Chinese president Xi Jinping arrives to speak at the Communist Party congress in Beijing in 2017. (China Daily/via Reuters)A review of Tom Orlik’s China: The Bubble That Never Pops
NRPLUS MEMBER ARTICLE W estern China-watchers like to joke that there are more Marxists on the Harvard faculty than in the central committee of the Chinese Communist Party (CCP). After Deng Xiaoping’s “reform and opening up” in the 1980s, the CCP gradually put aside the heady theories of Marx and Engels in favor of practical, growth-oriented policies.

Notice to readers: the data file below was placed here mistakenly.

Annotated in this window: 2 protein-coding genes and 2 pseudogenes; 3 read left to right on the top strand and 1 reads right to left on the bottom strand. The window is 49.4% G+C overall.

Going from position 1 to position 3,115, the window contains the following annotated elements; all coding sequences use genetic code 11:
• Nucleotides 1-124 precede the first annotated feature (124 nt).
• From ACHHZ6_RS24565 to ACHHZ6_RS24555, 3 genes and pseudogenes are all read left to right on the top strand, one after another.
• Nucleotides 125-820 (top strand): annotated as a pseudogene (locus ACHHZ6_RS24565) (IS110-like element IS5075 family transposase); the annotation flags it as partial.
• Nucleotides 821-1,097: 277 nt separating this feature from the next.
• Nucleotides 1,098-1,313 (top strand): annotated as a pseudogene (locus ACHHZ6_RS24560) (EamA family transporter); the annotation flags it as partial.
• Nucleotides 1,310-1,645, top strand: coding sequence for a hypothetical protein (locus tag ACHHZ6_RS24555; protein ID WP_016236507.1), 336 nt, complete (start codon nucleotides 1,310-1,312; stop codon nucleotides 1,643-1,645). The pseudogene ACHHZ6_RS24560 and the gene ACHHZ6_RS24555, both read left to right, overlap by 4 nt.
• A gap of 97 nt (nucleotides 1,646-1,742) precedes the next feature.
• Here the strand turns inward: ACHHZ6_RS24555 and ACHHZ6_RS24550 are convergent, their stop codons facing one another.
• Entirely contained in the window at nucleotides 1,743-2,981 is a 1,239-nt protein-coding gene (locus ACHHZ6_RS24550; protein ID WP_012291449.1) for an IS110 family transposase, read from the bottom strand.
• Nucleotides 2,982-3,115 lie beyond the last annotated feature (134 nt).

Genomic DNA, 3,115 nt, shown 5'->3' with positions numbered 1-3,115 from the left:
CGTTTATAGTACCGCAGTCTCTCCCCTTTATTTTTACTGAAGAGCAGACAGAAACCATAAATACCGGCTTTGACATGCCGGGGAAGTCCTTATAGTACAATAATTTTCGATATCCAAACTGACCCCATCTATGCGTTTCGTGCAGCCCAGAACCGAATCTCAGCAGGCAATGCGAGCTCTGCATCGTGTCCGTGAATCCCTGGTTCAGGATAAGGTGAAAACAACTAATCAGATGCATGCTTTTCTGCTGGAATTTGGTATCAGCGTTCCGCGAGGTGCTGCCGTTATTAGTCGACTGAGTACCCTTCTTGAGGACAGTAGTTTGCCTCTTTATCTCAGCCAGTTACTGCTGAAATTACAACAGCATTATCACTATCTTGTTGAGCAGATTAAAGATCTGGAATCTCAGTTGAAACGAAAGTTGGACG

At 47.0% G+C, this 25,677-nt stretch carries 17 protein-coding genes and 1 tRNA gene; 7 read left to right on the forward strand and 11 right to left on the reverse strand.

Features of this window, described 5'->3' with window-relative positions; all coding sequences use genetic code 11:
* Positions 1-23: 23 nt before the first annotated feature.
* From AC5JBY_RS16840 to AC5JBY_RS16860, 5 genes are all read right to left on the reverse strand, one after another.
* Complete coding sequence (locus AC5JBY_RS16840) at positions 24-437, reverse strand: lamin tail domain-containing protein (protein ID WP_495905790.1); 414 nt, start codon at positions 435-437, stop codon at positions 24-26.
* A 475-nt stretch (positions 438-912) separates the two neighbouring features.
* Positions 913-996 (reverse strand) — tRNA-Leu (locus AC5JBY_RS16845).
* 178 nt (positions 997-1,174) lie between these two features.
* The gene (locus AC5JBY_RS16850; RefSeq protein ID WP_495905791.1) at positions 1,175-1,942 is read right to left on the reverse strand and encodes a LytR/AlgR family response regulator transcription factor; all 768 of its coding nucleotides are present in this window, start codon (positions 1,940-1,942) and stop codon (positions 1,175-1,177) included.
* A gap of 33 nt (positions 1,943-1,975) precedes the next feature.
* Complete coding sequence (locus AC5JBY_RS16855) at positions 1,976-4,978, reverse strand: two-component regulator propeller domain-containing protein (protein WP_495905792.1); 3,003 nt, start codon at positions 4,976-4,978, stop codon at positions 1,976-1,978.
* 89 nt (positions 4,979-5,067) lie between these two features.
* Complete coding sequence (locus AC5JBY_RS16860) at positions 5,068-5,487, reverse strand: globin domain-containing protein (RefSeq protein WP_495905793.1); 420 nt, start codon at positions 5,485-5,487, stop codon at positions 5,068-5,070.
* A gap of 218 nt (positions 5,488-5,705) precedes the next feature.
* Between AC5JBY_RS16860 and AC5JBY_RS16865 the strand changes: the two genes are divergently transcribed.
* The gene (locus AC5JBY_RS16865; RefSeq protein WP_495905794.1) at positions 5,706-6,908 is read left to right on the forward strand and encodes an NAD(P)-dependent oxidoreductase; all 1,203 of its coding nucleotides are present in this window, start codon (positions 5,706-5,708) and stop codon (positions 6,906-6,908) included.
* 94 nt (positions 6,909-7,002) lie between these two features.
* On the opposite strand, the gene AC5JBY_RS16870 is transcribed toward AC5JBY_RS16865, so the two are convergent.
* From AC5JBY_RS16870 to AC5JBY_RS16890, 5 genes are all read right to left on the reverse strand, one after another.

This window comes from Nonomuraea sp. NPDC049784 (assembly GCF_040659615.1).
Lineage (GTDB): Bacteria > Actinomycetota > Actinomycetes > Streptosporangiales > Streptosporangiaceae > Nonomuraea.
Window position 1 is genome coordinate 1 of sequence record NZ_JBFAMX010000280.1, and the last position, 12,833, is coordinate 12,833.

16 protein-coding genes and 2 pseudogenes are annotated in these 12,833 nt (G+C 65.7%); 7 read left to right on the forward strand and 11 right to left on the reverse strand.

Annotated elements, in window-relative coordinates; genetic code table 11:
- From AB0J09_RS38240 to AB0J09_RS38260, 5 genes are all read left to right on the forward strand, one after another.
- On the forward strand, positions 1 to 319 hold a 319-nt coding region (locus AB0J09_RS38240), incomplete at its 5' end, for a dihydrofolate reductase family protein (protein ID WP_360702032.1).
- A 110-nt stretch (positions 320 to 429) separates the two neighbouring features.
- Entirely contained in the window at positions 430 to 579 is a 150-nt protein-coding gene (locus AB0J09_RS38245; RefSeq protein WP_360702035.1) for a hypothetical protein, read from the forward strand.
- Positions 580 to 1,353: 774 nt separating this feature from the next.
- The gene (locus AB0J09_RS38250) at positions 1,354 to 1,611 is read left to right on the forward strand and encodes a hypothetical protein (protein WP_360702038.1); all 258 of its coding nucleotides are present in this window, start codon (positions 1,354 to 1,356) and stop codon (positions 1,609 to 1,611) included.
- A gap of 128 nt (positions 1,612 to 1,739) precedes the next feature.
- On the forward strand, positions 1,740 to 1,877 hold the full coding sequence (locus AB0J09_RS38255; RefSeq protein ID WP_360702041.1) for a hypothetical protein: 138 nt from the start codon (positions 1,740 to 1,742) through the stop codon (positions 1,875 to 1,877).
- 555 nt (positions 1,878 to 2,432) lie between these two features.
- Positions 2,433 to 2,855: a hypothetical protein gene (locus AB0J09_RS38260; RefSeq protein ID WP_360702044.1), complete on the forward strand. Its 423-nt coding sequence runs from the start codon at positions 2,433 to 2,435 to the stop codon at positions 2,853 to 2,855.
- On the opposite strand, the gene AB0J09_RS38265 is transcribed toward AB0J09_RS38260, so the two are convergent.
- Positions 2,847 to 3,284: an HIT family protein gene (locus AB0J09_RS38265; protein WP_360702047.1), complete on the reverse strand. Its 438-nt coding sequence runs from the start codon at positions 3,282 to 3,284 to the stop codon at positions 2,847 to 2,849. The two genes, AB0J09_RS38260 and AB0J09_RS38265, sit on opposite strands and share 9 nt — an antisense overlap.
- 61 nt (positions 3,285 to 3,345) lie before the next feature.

The departure from Communism ushered in an economic miracle: decades of GDP growth exceeding 10 percent annually, driven by low-cost exports and supported by state investments in industry and infrastructure. Adopting the model pioneered by Japan and later borrowed by the so-called Asian tigers, China increased its per capita GDP fiftyfold between 1979 and 2019.
But the road to prosperity is slippery. In the late 1980s, a credit binge induced by banking-sector liberalization led to inflation rates of more than 25 percent. Chinese authorities responded by reimposing price controls and credit quotas, pushing the economy into recession. The Tiananmen Square protests in 1989 displayed the dangers of concurrent political discontent